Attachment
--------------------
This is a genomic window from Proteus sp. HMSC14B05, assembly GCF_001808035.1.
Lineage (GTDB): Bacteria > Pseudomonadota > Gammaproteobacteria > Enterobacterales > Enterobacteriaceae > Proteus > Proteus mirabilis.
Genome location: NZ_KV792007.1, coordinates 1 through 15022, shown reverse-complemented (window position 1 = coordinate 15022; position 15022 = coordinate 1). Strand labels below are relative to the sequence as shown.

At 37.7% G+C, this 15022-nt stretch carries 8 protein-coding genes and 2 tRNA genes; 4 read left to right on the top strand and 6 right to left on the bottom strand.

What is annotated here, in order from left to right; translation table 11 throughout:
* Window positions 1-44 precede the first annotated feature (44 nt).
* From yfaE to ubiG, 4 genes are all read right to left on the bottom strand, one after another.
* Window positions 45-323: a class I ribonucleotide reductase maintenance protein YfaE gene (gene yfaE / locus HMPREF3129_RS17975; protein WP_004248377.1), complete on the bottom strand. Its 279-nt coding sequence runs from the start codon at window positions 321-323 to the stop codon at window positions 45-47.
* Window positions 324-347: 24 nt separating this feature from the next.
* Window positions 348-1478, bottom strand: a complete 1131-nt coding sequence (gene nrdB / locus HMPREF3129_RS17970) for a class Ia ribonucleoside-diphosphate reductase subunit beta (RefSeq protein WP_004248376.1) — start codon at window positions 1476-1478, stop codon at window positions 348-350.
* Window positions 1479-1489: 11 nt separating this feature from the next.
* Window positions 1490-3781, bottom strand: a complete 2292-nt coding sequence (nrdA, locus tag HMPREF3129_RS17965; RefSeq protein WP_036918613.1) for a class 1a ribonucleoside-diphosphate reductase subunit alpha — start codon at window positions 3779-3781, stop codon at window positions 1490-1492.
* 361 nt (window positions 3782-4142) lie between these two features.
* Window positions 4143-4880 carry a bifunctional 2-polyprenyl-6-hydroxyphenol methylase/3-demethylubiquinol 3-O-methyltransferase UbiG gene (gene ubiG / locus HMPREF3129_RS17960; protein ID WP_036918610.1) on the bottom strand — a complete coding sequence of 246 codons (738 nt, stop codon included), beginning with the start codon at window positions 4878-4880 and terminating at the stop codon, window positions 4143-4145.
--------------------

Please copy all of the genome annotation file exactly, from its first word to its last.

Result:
This is a genomic window from Proteus sp. HMSC14B05, assembly GCF_001808035.1.
Lineage (GTDB): Bacteria > Pseudomonadota > Gammaproteobacteria > Enterobacterales > Enterobacteriaceae > Proteus > Proteus mirabilis.
Genome location: NZ_KV792007.1, coordinates 1 through 15022, shown reverse-complemented (window position 1 = coordinate 15022; position 15022 = coordinate 1). Strand labels below are relative to the sequence as shown.

At 37.7% G+C, this 15022-nt stretch carries 8 protein-coding genes and 2 tRNA genes; 4 read left to right on the top strand and 6 right to left on the bottom strand.

What is annotated here, in order from left to right; translation table 11 throughout:
* Window positions 1-44 precede the first annotated feature (44 nt).
* From yfaE to ubiG, 4 genes are all read right to left on the bottom strand, one after another.
* Window positions 45-323: a class I ribonucleotide reductase maintenance protein YfaE gene (gene yfaE / locus HMPREF3129_RS17975; protein WP_004248377.1), complete on the bottom strand. Its 279-nt coding sequence runs from the start codon at window positions 321-323 to the stop codon at window positions 45-47.
* Window positions 324-347: 24 nt separating this feature from the next.
* Window positions 348-1478, bottom strand: a complete 1131-nt coding sequence (gene nrdB / locus HMPREF3129_RS17970) for a class Ia ribonucleoside-diphosphate reductase subunit beta (RefSeq protein WP_004248376.1) — start codon at window positions 1476-1478, stop codon at window positions 348-350.
* Window positions 1479-1489: 11 nt separating this feature from the next.
* Window positions 1490-3781, bottom strand: a complete 2292-nt coding sequence (nrdA, locus tag HMPREF3129_RS17965; RefSeq protein WP_036918613.1) for a class 1a ribonucleoside-diphosphate reductase subunit alpha — start codon at window positions 3779-3781, stop codon at window positions 1490-1492.
* 361 nt (window positions 3782-4142) lie between these two features.
* Window positions 4143-4880 carry a bifunctional 2-polyprenyl-6-hydroxyphenol methylase/3-demethylubiquinol 3-O-methyltransferase UbiG gene (gene ubiG / locus HMPREF3129_RS17960; protein ID WP_036918610.1) on the bottom strand — a complete coding sequence of 246 codons (738 nt, stop codon included), beginning with the start codon at window positions 4878-4880 and terminating at the stop codon, window positions 4143-4145.